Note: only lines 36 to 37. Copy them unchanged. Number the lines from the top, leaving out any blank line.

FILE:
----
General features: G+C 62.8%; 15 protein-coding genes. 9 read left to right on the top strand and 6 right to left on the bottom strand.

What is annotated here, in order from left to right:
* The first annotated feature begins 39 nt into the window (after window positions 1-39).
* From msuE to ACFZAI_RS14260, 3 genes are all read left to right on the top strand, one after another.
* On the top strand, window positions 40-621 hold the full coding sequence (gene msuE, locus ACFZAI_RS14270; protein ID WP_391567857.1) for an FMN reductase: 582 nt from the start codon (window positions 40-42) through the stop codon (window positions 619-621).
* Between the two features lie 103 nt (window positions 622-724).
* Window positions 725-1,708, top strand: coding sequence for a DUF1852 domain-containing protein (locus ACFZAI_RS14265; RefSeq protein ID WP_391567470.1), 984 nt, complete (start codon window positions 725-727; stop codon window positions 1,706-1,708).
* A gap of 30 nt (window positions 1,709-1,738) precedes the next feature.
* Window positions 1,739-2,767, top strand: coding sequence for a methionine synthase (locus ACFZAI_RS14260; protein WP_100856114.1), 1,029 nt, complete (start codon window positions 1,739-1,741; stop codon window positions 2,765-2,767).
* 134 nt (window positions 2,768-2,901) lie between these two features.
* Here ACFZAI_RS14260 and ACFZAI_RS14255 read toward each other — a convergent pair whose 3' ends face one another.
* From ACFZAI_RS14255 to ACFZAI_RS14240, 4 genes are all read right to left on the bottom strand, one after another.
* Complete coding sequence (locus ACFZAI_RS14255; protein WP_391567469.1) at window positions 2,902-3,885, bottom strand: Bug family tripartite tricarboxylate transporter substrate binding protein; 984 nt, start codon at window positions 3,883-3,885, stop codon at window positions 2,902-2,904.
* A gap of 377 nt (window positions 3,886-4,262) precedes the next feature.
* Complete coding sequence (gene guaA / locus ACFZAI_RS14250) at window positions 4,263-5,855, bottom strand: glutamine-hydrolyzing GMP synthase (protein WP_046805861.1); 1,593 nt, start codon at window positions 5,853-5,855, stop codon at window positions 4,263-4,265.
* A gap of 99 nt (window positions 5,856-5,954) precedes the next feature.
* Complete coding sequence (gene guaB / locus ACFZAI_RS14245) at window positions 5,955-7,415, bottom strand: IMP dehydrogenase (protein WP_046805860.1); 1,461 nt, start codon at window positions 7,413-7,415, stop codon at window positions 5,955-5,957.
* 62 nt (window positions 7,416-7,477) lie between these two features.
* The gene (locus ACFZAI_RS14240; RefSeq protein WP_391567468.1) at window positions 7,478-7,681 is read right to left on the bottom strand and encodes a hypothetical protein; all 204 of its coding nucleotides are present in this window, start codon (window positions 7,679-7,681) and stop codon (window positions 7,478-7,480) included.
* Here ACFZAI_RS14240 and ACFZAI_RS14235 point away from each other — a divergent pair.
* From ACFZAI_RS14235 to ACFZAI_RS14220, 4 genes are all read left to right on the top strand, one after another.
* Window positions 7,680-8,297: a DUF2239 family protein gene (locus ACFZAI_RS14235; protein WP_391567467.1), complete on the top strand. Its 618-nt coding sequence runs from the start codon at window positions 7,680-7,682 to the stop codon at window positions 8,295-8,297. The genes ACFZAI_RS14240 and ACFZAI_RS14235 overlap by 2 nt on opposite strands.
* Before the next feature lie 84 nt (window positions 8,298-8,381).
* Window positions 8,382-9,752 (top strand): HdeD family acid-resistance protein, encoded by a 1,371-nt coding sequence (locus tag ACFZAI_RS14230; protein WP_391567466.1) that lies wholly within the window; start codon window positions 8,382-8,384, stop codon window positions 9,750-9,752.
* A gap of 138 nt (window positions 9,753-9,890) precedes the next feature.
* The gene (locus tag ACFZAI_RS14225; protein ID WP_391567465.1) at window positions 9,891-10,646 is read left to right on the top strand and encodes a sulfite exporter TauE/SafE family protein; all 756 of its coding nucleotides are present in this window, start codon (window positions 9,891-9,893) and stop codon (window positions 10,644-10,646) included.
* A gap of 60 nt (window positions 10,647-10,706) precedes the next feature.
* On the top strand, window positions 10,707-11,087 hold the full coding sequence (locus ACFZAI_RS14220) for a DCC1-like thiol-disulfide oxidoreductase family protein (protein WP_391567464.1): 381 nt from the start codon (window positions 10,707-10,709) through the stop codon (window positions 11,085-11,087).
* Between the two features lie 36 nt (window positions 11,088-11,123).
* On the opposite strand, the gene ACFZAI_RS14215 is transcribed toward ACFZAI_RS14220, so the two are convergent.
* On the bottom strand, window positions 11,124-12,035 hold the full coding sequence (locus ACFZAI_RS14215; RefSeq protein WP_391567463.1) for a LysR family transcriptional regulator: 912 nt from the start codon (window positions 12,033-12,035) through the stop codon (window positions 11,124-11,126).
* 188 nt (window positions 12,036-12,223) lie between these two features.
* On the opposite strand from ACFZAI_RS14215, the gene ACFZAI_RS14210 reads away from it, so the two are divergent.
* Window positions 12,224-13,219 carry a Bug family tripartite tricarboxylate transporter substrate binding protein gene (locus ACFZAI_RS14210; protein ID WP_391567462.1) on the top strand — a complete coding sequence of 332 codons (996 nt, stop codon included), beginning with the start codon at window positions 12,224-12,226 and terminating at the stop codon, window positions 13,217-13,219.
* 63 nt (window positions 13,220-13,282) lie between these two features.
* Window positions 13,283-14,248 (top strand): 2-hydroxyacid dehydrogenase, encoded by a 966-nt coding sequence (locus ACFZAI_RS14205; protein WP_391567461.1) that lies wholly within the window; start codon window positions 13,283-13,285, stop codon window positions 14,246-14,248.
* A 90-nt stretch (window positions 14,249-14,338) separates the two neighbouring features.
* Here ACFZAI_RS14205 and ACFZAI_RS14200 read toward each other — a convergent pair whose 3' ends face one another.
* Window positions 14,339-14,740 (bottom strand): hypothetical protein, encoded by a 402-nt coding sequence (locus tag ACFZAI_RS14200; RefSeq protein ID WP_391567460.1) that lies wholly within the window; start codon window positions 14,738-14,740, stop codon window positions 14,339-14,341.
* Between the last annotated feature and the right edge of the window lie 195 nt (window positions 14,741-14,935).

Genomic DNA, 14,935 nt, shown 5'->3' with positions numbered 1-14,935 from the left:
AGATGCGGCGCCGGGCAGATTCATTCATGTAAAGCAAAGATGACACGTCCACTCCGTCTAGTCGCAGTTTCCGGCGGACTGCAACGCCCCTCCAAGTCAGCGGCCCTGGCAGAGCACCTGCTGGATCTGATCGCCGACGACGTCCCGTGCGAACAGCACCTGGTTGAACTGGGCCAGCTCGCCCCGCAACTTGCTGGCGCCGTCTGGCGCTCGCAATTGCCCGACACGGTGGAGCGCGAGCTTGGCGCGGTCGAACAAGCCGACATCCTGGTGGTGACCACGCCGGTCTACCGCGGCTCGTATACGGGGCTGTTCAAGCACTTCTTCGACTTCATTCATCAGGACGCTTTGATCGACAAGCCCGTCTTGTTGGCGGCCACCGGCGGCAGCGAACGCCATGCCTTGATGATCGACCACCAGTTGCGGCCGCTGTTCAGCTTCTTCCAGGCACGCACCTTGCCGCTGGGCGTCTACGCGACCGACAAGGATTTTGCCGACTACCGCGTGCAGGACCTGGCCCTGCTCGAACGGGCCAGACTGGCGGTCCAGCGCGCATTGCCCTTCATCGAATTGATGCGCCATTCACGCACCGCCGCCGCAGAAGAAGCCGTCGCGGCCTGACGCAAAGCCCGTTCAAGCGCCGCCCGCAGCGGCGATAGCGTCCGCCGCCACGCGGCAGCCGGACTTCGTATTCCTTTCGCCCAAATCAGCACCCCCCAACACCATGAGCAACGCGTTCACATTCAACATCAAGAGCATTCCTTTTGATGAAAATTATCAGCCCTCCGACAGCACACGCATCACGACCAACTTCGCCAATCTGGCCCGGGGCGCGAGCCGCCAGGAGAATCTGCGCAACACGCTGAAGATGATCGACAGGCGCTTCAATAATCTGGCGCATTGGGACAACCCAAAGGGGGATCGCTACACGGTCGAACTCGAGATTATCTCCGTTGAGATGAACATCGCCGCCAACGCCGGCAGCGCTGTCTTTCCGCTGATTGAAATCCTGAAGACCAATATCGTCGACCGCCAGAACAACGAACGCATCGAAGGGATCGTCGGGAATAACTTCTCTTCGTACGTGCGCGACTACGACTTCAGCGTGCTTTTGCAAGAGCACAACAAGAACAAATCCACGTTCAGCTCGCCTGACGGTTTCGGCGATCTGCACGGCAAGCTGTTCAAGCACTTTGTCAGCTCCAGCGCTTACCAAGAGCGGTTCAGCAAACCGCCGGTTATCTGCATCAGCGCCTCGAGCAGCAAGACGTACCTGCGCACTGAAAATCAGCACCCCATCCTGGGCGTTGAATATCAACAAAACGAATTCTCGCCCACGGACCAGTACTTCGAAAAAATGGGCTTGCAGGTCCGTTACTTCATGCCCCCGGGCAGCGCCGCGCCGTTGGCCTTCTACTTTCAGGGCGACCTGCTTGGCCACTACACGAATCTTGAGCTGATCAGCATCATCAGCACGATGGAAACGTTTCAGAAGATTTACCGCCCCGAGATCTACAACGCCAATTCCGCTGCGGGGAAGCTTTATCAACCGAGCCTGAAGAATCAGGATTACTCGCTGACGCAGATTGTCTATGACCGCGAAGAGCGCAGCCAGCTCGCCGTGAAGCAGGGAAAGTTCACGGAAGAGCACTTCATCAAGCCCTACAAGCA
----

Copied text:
* Window positions 13,283-14,248 (top strand): 2-hydroxyacid dehydrogenase, encoded by a 966-nt coding sequence (locus ACFZAI_RS14205; protein WP_391567461.1) that lies wholly within the window; start codon window positions 13,283-13,285, stop codon window positions 14,246-14,248.
* A 90-nt stretch (window positions 14,249-14,338) separates the two neighbouring features.